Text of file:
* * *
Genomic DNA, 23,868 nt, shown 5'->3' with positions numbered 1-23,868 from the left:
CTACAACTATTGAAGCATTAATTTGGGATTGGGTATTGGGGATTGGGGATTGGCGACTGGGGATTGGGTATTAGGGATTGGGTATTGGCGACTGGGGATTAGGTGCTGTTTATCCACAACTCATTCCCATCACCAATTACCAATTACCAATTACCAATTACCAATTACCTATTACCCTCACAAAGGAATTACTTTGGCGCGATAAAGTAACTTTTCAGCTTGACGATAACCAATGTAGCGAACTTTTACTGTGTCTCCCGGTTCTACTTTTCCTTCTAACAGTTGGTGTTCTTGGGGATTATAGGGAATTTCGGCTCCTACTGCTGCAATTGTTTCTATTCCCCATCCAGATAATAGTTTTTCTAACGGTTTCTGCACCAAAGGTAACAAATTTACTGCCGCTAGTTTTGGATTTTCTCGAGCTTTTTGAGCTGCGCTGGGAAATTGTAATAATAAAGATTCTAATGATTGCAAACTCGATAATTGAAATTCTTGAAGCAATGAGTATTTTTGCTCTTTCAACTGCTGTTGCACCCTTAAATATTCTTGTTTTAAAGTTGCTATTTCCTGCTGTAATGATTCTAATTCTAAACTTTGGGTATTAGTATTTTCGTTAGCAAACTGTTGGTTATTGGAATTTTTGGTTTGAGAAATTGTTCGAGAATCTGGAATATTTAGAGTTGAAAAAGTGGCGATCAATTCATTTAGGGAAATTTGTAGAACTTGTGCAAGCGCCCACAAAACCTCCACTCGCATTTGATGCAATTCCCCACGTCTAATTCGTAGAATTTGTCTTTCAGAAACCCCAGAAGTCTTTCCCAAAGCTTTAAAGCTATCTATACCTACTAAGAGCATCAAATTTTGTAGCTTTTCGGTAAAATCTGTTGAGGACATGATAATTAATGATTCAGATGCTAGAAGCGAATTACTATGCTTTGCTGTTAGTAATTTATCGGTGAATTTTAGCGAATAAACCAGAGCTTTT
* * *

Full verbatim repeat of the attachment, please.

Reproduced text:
Genomic DNA, 23,868 nt, shown 5'->3' with positions numbered 1-23,868 from the left:
CTACAACTATTGAAGCATTAATTTGGGATTGGGTATTGGGGATTGGGGATTGGCGACTGGGGATTGGGTATTAGGGATTGGGTATTGGCGACTGGGGATTAGGTGCTGTTTATCCACAACTCATTCCCATCACCAATTACCAATTACCAATTACCAATTACCAATTACCTATTACCCTCACAAAGGAATTACTTTGGCGCGATAAAGTAACTTTTCAGCTTGACGATAACCAATGTAGCGAACTTTTACTGTGTCTCCCGGTTCTACTTTTCCTTCTAACAGTTGGTGTTCTTGGGGATTATAGGGAATTTCGGCTCCTACTGCTGCAATTGTTTCTATTCCCCATCCAGATAATAGTTTTTCTAACGGTTTCTGCACCAAAGGTAACAAATTTACTGCCGCTAGTTTTGGATTTTCTCGAGCTTTTTGAGCTGCGCTGGGAAATTGTAATAATAAAGATTCTAATGATTGCAAACTCGATAATTGAAATTCTTGAAGCAATGAGTATTTTTGCTCTTTCAACTGCTGTTGCACCCTTAAATATTCTTGTTTTAAAGTTGCTATTTCCTGCTGTAATGATTCTAATTCTAAACTTTGGGTATTAGTATTTTCGTTAGCAAACTGTTGGTTATTGGAATTTTTGGTTTGAGAAATTGTTCGAGAATCTGGAATATTTAGAGTTGAAAAAGTGGCGATCAATTCATTTAGGGAAATTTGTAGAACTTGTGCAAGCGCCCACAAAACCTCCACTCGCATTTGATGCAATTCCCCACGTCTAATTCGTAGAATTTGTCTTTCAGAAACCCCAGAAGTCTTTCCCAAAGCTTTAAAGCTATCTATACCTACTAAGAGCATCAAATTTTGTAGCTTTTCGGTAAAATCTGTTGAGGACATGATAATTAATGATTCAGATGCTAGAAGCGAATTACTATGCTTTGCTGTTAGTAATTTATCGGTGAATTTTAGCGAATAAACCAGAGCTTTT